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Many dream of studying overseas. However, it is important to make an informed decision about the courses to apply for and the colleges/universities to apply to, among other factors. NT KURIOCITY met up with some education consultants to get a clearer picture

Study abroad – Have you done your homework?


The opportunities for Indian students to study abroad are becoming vast and easy to access, with foreign countries and universities wooing with offers of unique education facilities and scholarships as well as quality of life while staying on their campuses. USA is the country most preferred by Indians, but today the number of countries of choice to include other countries like UK, Germany, Australia and even smaller European countries.


University rankings

Overseas education does not come cheap and sometimes parents have to take a loan at a high rate or sell/mortgage their land/assets to fund it. Hence, it is imperative that one should have clear goals and learning objectives in mind, says migration agent and director of Yes Migration Solutions based in Australia and Goa, Rashmi Patil. “Choosing a course as per aptitude and exclusivity is very important besides choosing an institution that is recognised by the local government,” she says.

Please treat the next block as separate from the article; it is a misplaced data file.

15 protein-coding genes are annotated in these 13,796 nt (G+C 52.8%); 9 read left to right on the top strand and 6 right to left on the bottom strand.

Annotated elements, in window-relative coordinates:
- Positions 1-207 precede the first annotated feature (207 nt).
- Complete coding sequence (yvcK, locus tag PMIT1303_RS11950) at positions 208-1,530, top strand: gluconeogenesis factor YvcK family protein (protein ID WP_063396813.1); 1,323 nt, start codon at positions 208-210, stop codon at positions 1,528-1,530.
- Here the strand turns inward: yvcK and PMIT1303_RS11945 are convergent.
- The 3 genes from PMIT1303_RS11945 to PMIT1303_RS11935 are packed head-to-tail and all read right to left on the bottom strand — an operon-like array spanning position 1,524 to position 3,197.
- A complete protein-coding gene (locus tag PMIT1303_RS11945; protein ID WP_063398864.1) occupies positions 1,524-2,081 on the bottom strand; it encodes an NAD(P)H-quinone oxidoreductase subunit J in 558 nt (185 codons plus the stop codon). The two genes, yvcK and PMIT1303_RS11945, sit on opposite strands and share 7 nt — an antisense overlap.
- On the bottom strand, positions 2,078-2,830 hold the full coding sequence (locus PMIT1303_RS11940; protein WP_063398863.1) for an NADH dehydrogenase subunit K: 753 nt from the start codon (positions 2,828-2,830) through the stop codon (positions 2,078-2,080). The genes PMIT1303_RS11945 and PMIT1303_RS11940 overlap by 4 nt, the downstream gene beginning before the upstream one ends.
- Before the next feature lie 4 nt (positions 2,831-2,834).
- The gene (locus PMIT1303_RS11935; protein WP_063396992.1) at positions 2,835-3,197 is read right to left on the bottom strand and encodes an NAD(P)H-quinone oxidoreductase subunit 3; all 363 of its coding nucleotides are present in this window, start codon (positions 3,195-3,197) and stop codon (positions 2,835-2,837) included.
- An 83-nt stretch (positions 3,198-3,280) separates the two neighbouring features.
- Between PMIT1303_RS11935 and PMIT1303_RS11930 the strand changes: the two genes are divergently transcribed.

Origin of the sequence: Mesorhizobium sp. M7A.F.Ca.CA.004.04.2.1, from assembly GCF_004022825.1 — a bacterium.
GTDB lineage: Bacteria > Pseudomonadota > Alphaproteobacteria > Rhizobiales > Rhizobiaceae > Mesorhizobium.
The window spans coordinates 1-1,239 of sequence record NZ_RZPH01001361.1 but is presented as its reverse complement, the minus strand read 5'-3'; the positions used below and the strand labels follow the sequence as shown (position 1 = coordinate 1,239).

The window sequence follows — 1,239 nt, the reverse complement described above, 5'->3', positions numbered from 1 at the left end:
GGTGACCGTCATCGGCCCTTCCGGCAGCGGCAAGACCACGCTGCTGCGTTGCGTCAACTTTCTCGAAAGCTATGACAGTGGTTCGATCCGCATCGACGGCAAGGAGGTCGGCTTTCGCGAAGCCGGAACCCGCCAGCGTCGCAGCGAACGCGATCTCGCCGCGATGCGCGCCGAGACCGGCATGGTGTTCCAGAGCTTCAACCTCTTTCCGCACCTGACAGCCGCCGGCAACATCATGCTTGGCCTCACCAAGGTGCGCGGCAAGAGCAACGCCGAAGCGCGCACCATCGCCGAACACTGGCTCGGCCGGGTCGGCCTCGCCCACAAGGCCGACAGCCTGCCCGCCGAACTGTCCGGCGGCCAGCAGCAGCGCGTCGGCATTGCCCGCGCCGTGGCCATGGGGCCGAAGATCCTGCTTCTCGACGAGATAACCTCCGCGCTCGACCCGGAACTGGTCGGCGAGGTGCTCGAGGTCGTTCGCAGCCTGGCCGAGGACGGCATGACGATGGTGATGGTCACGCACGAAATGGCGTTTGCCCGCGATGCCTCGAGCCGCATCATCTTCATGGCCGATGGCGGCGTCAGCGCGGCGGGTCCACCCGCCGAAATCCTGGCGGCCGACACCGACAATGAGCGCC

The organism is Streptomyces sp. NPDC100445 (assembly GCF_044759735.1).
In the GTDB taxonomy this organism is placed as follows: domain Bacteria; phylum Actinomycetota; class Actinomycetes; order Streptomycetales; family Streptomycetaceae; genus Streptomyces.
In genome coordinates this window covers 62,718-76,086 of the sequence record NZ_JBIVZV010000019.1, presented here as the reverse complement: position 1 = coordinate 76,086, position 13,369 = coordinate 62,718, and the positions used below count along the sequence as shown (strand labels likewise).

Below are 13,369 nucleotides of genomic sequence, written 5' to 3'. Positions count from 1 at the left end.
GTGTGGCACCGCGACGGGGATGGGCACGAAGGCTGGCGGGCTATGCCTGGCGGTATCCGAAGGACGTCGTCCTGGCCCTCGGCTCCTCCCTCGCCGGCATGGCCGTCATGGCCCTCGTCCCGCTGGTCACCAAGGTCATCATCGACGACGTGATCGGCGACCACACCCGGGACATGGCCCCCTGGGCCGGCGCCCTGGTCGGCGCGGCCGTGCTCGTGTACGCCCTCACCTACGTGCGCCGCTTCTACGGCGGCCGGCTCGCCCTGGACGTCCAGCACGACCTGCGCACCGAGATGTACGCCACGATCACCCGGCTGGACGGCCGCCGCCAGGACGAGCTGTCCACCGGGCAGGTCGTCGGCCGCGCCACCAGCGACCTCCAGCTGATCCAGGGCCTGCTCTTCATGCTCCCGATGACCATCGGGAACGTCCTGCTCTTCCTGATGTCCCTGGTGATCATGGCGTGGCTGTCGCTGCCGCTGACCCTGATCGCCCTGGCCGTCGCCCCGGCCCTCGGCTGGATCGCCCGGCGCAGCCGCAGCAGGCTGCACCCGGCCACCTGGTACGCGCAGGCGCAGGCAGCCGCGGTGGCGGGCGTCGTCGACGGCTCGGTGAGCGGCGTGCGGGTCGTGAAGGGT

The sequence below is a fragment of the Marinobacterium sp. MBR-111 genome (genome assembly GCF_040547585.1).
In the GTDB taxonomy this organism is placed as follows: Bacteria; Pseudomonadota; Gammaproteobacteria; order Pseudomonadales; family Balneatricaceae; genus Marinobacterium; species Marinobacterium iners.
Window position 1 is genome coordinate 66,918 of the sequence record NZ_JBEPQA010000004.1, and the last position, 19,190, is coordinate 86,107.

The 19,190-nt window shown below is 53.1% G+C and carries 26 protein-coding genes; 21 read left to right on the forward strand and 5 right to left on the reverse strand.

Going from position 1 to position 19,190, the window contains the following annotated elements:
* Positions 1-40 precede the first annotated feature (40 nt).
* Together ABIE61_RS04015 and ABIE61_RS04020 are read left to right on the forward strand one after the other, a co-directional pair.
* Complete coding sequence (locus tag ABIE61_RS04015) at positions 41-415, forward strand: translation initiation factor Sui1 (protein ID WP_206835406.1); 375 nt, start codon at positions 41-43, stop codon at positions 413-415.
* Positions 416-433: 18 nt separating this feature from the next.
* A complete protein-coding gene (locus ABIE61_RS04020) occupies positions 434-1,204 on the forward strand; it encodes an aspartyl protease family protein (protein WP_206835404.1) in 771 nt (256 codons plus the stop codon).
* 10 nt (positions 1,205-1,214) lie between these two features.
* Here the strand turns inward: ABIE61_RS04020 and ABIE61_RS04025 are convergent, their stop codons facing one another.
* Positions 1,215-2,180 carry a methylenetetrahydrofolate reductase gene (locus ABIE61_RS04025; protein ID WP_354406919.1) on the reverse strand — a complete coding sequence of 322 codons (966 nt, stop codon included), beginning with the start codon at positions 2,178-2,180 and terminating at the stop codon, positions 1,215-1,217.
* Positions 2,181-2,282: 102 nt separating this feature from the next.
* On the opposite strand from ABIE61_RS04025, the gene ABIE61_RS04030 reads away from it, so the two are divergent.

Ranking also plays a major part while choosing an institution, she adds, and there are many sites that give you an indication of the quality of teaching, research, innovation, and the global outlook of the best universities in the world. “So choose a university that is highly ranked, has a great reputation for your desired subject or meets other criteria that are important to you. You can also single out the best universities in your chosen subject by using the relevant subject ranking,” she states.